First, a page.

The episode begins with stock footage of a rocket launch, fancy electronic lettering, and then a hi-tech control centre. Even more than The War Machines this is positioned in real world technology, where space travel comes down to meticulous coordination and careful timing, and not the golden age SF futures of The Sensorites or The Ark. While that reflects the fact it was written by the show’s scientific advisor, Kit Pedler, it fits in perfectly with the new style brought in by Innes Lloyd and Gerry Davis.
That new style could be described as being ‘earthier’ than before: more ‘realistic’, and grubbier than the show used to be, and often located not at the heart of power, like The Reign of Terror or The Myth Makers, but in isolated, peripheral settings like the village in The Smugglers. This earthier style is clear in the design of Snowcap Base where the international (and totally male) crew have pin-ups on the wall, ogle at Polly, and use a lot more slang.
This episode feels particularly serious and urgent after four weeks of thigh-slapping adventures in the Seventeenth Century, with lots of grim-faced scientists earnestly discussing co-ordinates, General Cutler angrily dressing down the Doctor, Polly and Ben, and sweating astronauts trying to safely return to Earth in their rocket.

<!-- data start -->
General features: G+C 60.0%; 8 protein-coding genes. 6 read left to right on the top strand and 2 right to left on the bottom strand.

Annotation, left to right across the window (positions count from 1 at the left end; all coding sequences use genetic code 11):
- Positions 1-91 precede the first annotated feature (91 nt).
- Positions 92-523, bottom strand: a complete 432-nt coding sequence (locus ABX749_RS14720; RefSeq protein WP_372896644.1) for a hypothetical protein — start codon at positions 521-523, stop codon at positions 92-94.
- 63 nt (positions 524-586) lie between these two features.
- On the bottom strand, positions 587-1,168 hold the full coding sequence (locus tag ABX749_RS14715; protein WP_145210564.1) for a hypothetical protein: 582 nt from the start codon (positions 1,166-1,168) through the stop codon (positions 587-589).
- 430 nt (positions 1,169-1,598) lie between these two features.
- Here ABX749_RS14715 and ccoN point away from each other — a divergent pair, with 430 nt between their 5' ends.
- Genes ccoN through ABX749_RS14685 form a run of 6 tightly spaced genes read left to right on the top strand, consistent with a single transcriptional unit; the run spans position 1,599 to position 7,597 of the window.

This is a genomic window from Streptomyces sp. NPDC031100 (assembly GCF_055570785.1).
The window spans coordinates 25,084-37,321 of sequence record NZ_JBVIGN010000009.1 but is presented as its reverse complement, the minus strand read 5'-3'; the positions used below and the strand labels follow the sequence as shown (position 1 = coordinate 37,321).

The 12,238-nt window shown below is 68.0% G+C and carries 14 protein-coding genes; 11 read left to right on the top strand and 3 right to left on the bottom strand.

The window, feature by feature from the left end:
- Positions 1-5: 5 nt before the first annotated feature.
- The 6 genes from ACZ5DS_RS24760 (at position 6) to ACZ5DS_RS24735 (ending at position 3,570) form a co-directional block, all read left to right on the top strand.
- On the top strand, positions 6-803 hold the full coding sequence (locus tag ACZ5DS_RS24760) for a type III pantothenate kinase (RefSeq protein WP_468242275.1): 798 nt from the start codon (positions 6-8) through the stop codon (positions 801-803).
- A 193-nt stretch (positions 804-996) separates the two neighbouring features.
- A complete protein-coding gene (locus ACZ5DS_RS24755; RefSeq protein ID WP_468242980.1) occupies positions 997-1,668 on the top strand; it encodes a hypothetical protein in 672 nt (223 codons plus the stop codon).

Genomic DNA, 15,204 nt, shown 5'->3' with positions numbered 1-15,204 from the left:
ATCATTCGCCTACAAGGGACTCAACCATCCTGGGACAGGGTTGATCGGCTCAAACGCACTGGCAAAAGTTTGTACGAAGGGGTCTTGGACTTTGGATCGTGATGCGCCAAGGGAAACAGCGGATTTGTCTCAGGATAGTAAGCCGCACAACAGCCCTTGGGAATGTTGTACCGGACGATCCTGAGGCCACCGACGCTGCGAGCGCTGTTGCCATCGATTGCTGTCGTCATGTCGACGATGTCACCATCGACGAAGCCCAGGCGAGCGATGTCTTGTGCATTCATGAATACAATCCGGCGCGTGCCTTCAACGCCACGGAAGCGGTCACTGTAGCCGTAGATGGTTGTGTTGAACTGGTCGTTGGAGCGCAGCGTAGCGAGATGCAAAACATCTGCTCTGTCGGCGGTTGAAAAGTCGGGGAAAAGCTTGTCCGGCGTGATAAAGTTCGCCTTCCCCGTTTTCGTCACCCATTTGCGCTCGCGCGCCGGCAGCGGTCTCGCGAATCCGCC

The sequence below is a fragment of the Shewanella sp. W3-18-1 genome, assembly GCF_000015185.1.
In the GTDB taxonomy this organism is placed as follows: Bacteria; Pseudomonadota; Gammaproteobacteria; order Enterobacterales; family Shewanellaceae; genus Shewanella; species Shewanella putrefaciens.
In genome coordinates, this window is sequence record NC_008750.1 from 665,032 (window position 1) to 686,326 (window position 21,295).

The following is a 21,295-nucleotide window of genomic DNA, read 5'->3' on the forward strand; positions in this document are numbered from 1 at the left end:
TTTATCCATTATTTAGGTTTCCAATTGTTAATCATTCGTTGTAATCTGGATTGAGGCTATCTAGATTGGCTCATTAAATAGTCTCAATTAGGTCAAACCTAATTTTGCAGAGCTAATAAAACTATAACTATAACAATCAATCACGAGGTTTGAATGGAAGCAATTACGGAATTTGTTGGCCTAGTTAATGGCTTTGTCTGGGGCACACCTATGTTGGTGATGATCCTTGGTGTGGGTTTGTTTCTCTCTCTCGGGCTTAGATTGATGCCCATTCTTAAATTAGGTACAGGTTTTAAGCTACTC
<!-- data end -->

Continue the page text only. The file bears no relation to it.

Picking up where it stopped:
The script includes some genuine chills: the horrified astronaut Schultz declaring, ‘There’s something else out there’, and the Doctor grimly staring into the middle distance, warning Polly, ‘Pretty soon we shall be having visitors.’ He knows what is going to happen, is keen to not be around when the visitors turn up, and he’s only prevented from fleeing in the TARDIS by the permanently furious General. The arrival of the alien visitors themselves is great. After their spaceship lands silently, they’re first glimpsed as looming figures through the snow accompanied by the soon-to-be famous Cyberman theme (Space Adventure Part 2), before the episode ends with a close up of one of their blank, Edvard Munch faces.
This episode was broadcast on the same day as Hartnell was recording his final scenes for Episode 4. But the Doctor, Ben and Polly are almost superfluous to the story so far: impotent witnesses to events, ignored by the General, apparently unable to prevent what is going to happen, and only keen to escape the inevitable. This sort of powerlessness has previously been confined to the final episodes of the Season 3 historicals. To see it happen again here, in the first episode, and in the future, is very worrying indeed.
Next episode: The Tenth Planet – Episode 2